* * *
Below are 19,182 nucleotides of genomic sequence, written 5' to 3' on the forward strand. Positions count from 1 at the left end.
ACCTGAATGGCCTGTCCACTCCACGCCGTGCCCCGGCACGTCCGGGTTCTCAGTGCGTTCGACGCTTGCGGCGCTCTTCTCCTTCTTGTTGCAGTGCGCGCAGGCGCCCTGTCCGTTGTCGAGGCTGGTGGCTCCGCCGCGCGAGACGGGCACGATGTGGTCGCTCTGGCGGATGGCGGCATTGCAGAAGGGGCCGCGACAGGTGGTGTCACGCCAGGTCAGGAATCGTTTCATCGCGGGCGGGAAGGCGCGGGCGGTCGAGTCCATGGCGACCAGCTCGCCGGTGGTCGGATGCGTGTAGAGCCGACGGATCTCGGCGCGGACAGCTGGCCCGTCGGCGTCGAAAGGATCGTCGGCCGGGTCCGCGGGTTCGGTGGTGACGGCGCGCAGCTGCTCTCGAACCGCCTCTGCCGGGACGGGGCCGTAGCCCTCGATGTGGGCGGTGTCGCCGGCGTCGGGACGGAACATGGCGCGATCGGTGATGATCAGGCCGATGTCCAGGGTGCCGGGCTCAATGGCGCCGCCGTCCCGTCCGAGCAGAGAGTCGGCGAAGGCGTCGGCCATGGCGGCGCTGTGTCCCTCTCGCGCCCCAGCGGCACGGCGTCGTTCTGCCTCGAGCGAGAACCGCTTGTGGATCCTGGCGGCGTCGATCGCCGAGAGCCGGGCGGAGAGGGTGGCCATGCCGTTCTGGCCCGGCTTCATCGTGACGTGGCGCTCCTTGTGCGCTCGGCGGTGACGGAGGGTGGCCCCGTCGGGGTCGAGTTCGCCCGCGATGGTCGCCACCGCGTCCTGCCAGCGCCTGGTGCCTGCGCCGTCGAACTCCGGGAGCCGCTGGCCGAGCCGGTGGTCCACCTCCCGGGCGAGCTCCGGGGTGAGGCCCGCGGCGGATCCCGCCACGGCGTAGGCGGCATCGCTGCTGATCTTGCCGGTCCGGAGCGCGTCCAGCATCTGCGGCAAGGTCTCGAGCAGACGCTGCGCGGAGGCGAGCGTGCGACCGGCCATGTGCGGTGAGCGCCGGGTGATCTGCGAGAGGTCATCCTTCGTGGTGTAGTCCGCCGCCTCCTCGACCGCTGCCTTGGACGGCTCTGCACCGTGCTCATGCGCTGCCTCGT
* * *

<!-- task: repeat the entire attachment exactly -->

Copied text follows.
Below are 19,182 nucleotides of genomic sequence, written 5' to 3' on the forward strand. Positions count from 1 at the left end.
ACCTGAATGGCCTGTCCACTCCACGCCGTGCCCCGGCACGTCCGGGTTCTCAGTGCGTTCGACGCTTGCGGCGCTCTTCTCCTTCTTGTTGCAGTGCGCGCAGGCGCCCTGTCCGTTGTCGAGGCTGGTGGCTCCGCCGCGCGAGACGGGCACGATGTGGTCGCTCTGGCGGATGGCGGCATTGCAGAAGGGGCCGCGACAGGTGGTGTCACGCCAGGTCAGGAATCGTTTCATCGCGGGCGGGAAGGCGCGGGCGGTCGAGTCCATGGCGACCAGCTCGCCGGTGGTCGGATGCGTGTAGAGCCGACGGATCTCGGCGCGGACAGCTGGCCCGTCGGCGTCGAAAGGATCGTCGGCCGGGTCCGCGGGTTCGGTGGTGACGGCGCGCAGCTGCTCTCGAACCGCCTCTGCCGGGACGGGGCCGTAGCCCTCGATGTGGGCGGTGTCGCCGGCGTCGGGACGGAACATGGCGCGATCGGTGATGATCAGGCCGATGTCCAGGGTGCCGGGCTCAATGGCGCCGCCGTCCCGTCCGAGCAGAGAGTCGGCGAAGGCGTCGGCCATGGCGGCGCTGTGTCCCTCTCGCGCCCCAGCGGCACGGCGTCGTTCTGCCTCGAGCGAGAACCGCTTGTGGATCCTGGCGGCGTCGATCGCCGAGAGCCGGGCGGAGAGGGTGGCCATGCCGTTCTGGCCCGGCTTCATCGTGACGTGGCGCTCCTTGTGCGCTCGGCGGTGACGGAGGGTGGCCCCGTCGGGGTCGAGTTCGCCCGCGATGGTCGCCACCGCGTCCTGCCAGCGCCTGGTGCCTGCGCCGTCGAACTCCGGGAGCCGCTGGCCGAGCCGGTGGTCCACCTCCCGGGCGAGCTCCGGGGTGAGGCCCGCGGCGGATCCCGCCACGGCGTAGGCGGCATCGCTGCTGATCTTGCCGGTCCGGAGCGCGTCCAGCATCTGCGGCAAGGTCTCGAGCAGACGCTGCGCGGAGGCGAGCGTGCGACCGGCCATGTGCGGTGAGCGCCGGGTGATCTGCGAGAGGTCATCCTTCGTGGTGTAGTCCGCCGCCTCCTCGACCGCTGCCTTGGACGGCTCTGCACCGTGCTCATGCGCTGCCTCGT